Nesbitt cautions against 'scaremongering' over Sellafield

Dermot Nesbitt has told a major conference in Dublin today that debate concerning Sellafield must be based on fact, not emotion.

Mr Nesbitt said that, as a parent with a young family living in County Down, he shared concerns about Sellafield, but cautioned against "scaremongering".

Addressing the conference, Mr Nesbitt said: “We must base our comments on the scientific facts. Too often, emotion displaces factual evidence. I visited British Nuclear Fuels Limited at Sellafield in June to see things for myself.

"My impressions of Sellafield were of a site well run and well managed by thoroughly professional and dedicated staff. It also gave me direct insight into the approach taken to safety and security at the plant.

“Nevertheless, my department will continue to monitor and assess the impact of discharges from Sellafield on the Northern Ireland coastline and to provide public reassurance.

Mr Nesbitt ended by saying that he would support any feasible proposals for further reducing discharges from Sellafield and the risks associated with the transportation of nuclear material.

The role of Sellafield and the use of MOX fuel in the energy industry hit the headlines earlier this month, when a flotilla of protesters – led by Greenpeace, and attracting the support of celebrities such as Jim Corr – surrounded two freighters returning to Barrow-in-Furness from Japan with MOX fuel rods. The protesters argued that the environmental and health risks associated with nuclear energy far outweigh its benefits as an energy source. They point to the development of renewable energy, which Britain signed up to at Kyoto, as a safer and more efficient alternative.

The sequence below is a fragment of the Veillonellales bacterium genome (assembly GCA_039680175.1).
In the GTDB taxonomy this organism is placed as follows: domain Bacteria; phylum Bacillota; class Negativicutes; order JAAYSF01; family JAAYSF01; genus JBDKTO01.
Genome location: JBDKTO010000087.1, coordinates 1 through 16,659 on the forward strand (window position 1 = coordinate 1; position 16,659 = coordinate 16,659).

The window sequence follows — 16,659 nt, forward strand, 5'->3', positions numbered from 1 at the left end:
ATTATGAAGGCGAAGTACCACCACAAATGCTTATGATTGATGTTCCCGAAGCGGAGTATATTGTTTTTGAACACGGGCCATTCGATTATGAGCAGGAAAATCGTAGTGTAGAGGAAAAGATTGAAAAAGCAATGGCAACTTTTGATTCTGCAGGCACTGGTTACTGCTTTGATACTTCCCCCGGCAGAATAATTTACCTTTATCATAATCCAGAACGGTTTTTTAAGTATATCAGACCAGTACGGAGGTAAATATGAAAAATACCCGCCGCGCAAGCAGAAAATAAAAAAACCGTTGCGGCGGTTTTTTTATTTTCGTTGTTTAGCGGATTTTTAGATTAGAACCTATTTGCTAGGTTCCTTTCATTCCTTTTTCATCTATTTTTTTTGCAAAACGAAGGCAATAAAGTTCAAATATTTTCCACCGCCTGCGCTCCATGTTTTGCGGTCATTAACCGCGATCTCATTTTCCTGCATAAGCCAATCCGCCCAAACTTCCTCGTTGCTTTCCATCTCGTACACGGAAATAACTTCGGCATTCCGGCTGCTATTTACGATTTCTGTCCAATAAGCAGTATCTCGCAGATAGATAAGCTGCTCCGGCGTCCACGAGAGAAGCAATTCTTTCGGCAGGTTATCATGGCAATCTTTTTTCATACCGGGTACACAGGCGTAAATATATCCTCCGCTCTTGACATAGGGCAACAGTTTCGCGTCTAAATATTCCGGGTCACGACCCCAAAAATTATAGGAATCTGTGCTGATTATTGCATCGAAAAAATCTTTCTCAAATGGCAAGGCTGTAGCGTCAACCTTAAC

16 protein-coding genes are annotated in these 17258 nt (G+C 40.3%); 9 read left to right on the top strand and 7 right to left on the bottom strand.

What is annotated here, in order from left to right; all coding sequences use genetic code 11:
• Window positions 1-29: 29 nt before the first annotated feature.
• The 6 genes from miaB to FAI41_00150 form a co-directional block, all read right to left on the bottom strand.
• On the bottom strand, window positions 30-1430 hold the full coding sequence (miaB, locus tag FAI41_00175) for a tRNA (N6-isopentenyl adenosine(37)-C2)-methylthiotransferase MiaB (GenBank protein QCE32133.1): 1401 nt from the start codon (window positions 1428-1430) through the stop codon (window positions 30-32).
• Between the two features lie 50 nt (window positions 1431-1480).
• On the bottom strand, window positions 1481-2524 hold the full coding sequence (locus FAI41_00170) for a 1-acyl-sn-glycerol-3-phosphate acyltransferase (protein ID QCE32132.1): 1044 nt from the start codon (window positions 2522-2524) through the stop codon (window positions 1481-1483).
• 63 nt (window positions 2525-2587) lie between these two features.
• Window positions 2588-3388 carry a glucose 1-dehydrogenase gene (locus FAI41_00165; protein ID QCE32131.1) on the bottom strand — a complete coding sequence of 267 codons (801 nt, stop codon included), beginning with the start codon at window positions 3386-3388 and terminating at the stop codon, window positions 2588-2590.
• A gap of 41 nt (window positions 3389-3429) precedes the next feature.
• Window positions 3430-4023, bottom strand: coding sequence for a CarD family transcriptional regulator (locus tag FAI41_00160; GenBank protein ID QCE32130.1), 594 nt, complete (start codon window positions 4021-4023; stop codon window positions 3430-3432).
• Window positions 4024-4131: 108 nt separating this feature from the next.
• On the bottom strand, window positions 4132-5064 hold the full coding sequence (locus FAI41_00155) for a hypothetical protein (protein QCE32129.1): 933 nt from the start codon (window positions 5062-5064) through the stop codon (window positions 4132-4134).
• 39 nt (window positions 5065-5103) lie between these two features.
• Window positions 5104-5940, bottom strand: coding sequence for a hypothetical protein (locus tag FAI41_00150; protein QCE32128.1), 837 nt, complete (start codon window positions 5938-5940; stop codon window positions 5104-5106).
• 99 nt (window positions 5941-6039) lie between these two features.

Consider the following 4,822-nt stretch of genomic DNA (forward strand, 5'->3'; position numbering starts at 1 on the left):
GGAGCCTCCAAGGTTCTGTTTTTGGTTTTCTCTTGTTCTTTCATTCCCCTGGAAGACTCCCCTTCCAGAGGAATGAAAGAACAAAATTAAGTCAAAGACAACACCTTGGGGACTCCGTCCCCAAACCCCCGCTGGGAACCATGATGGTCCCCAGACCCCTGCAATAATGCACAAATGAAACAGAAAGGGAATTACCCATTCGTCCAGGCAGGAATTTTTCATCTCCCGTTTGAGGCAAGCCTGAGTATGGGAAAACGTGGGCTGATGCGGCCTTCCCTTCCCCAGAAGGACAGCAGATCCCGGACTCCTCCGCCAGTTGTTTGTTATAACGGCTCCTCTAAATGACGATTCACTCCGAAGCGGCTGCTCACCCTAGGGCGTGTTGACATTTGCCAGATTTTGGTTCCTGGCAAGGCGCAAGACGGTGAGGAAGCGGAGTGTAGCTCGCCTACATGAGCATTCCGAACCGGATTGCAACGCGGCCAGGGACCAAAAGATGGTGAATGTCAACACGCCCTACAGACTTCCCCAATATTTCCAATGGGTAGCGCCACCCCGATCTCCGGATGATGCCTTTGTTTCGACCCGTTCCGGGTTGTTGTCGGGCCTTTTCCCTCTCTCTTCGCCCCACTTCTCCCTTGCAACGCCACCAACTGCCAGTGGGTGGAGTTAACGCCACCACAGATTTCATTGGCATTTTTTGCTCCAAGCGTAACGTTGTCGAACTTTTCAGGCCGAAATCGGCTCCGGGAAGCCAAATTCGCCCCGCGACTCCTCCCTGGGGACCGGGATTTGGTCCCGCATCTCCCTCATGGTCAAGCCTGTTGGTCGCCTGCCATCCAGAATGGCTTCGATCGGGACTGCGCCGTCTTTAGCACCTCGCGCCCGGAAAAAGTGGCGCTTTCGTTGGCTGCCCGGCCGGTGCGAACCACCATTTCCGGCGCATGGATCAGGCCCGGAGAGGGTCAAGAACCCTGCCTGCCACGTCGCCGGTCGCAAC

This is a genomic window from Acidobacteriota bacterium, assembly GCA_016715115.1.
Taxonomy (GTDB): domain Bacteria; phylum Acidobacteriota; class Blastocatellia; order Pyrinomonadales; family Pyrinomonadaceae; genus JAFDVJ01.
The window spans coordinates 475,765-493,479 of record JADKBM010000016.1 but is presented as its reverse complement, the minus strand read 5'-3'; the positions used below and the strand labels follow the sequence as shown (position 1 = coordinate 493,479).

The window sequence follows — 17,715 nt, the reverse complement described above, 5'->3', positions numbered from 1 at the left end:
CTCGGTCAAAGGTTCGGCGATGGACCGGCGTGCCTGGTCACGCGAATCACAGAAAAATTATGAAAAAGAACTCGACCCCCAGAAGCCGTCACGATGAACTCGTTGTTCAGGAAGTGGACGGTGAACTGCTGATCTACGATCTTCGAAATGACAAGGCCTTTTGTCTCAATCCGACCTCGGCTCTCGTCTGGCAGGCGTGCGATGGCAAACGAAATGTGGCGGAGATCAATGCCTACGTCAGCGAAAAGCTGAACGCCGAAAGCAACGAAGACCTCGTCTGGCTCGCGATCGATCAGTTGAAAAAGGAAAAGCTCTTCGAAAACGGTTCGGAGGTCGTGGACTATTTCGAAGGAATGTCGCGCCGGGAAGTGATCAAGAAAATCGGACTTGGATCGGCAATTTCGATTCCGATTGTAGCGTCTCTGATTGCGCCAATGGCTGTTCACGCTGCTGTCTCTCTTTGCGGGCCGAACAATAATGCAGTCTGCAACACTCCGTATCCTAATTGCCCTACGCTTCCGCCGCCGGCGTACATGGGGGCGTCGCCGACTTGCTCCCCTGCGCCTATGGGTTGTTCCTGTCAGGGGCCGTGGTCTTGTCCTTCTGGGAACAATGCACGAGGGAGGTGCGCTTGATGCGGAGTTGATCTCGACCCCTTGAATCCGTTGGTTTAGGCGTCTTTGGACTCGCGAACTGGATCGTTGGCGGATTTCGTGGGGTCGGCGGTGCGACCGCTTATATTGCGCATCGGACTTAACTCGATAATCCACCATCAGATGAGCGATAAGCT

Sinn Fein, who also attended the conference, criticised Mr Nesbitt for putting the "interests of Britain above the interests of Ireland and safety of Irish people".

The party's environment spokesman, Francie Molloy, added: "Sellafield has an atrocious history of leaks, accidents and cover-ups. There must be no let up in the campaign of Irish people, at all levels of society, against this catastrophic nuclear time-bomb on our doorstep."

The conference was organised by the Royal Irish Academy at Academy House, Dublin, and hosted jointly by the Irish government and the Northern Ireland executive.


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